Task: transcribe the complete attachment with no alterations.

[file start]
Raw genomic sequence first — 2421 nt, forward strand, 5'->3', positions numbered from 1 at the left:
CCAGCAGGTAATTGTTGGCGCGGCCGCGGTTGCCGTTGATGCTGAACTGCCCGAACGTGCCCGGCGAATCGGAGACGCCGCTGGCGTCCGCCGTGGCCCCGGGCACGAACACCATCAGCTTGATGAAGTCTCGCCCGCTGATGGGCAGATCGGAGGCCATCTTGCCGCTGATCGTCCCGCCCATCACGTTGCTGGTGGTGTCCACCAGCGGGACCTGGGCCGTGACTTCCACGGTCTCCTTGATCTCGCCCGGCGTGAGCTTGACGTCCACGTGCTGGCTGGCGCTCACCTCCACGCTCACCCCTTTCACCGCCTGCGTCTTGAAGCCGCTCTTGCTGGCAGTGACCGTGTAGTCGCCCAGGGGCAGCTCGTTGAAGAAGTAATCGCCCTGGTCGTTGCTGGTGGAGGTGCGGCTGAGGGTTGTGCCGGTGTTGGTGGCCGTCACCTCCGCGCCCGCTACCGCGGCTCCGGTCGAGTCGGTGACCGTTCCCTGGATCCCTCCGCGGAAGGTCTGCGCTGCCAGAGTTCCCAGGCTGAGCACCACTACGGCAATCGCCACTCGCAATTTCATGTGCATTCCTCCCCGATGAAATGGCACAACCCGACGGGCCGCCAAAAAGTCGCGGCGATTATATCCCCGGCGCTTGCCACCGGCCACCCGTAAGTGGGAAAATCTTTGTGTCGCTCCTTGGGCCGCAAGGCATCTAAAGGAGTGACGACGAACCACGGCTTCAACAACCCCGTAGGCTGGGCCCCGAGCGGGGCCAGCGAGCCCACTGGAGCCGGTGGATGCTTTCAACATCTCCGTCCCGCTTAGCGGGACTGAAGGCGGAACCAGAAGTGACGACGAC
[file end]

Raw genomic sequence first — 2421 nt, forward strand, 5'->3', positions numbered from 1 at the left:
CCAGCAGGTAATTGTTGGCGCGGCCGCGGTTGCCGTTGATGCTGAACTGCCCGAACGTGCCCGGCGAATCGGAGACGCCGCTGGCGTCCGCCGTGGCCCCGGGCACGAACACCATCAGCTTGATGAAGTCTCGCCCGCTGATGGGCAGATCGGAGGCCATCTTGCCGCTGATCGTCCCGCCCATCACGTTGCTGGTGGTGTCCACCAGCGGGACCTGGGCCGTGACTTCCACGGTCTCCTTGATCTCGCCCGGCGTGAGCTTGACGTCCACGTGCTGGCTGGCGCTCACCTCCACGCTCACCCCTTTCACCGCCTGCGTCTTGAAGCCGCTCTTGCTGGCAGTGACCGTGTAGTCGCCCAGGGGCAGCTCGTTGAAGAAGTAATCGCCCTGGTCGTTGCTGGTGGAGGTGCGGCTGAGGGTTGTGCCGGTGTTGGTGGCCGTCACCTCCGCGCCCGCTACCGCGGCTCCGGTCGAGTCGGTGACCGTTCCCTGGATCCCTCCGCGGAAGGTCTGCGCTGCCAGAGTTCCCAGGCTGAGCACCACTACGGCAATCGCCACTCGCAATTTCATGTGCATTCCTCCCCGATGAAATGGCACAACCCGACGGGCCGCCAAAAAGTCGCGGCGATTATATCCCCGGCGCTTGCCACCGGCCACCCGTAAGTGGGAAAATCTTTGTGTCGCTCCTTGGGCCGCAAGGCATCTAAAGGAGTGACGACGAACCACGGCTTCAACAACCCCGTAGGCTGGGCCCCGAGCGGGGCCAGCGAGCCCACTGGAGCCGGTGGATGCTTTCAACATCTCCGTCCCGCTTAGCGGGACTGAAGGCGGAACCAGAAGTGACGACGAC